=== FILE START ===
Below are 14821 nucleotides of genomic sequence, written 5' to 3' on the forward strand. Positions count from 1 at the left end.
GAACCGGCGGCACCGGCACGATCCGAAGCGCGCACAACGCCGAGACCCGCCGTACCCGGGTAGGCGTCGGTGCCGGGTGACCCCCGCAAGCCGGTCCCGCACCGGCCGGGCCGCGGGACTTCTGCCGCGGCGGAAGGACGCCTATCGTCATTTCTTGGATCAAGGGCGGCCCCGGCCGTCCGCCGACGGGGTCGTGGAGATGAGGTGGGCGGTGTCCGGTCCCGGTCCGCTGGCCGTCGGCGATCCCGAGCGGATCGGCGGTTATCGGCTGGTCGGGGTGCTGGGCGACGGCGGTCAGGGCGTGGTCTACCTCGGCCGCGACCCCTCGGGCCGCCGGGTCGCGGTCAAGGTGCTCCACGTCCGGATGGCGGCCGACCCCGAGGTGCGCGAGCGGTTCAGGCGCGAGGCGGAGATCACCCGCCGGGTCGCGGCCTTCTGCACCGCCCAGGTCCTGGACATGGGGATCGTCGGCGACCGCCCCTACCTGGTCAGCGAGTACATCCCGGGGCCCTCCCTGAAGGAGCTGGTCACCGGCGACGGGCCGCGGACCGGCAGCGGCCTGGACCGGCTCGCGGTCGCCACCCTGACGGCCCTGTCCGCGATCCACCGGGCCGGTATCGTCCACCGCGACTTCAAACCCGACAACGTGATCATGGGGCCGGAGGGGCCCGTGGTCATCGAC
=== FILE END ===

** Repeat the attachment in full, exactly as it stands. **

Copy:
Below are 14821 nucleotides of genomic sequence, written 5' to 3' on the forward strand. Positions count from 1 at the left end.
GAACCGGCGGCACCGGCACGATCCGAAGCGCGCACAACGCCGAGACCCGCCGTACCCGGGTAGGCGTCGGTGCCGGGTGACCCCCGCAAGCCGGTCCCGCACCGGCCGGGCCGCGGGACTTCTGCCGCGGCGGAAGGACGCCTATCGTCATTTCTTGGATCAAGGGCGGCCCCGGCCGTCCGCCGACGGGGTCGTGGAGATGAGGTGGGCGGTGTCCGGTCCCGGTCCGCTGGCCGTCGGCGATCCCGAGCGGATCGGCGGTTATCGGCTGGTCGGGGTGCTGGGCGACGGCGGTCAGGGCGTGGTCTACCTCGGCCGCGACCCCTCGGGCCGCCGGGTCGCGGTCAAGGTGCTCCACGTCCGGATGGCGGCCGACCCCGAGGTGCGCGAGCGGTTCAGGCGCGAGGCGGAGATCACCCGCCGGGTCGCGGCCTTCTGCACCGCCCAGGTCCTGGACATGGGGATCGTCGGCGACCGCCCCTACCTGGTCAGCGAGTACATCCCGGGGCCCTCCCTGAAGGAGCTGGTCACCGGCGACGGGCCGCGGACCGGCAGCGGCCTGGACCGGCTCGCGGTCGCCACCCTGACGGCCCTGTCCGCGATCCACCGGGCCGGTATCGTCCACCGCGACTTCAAACCCGACAACGTGATCATGGGGCCGGAGGGGCCCGTGGTCATCGAC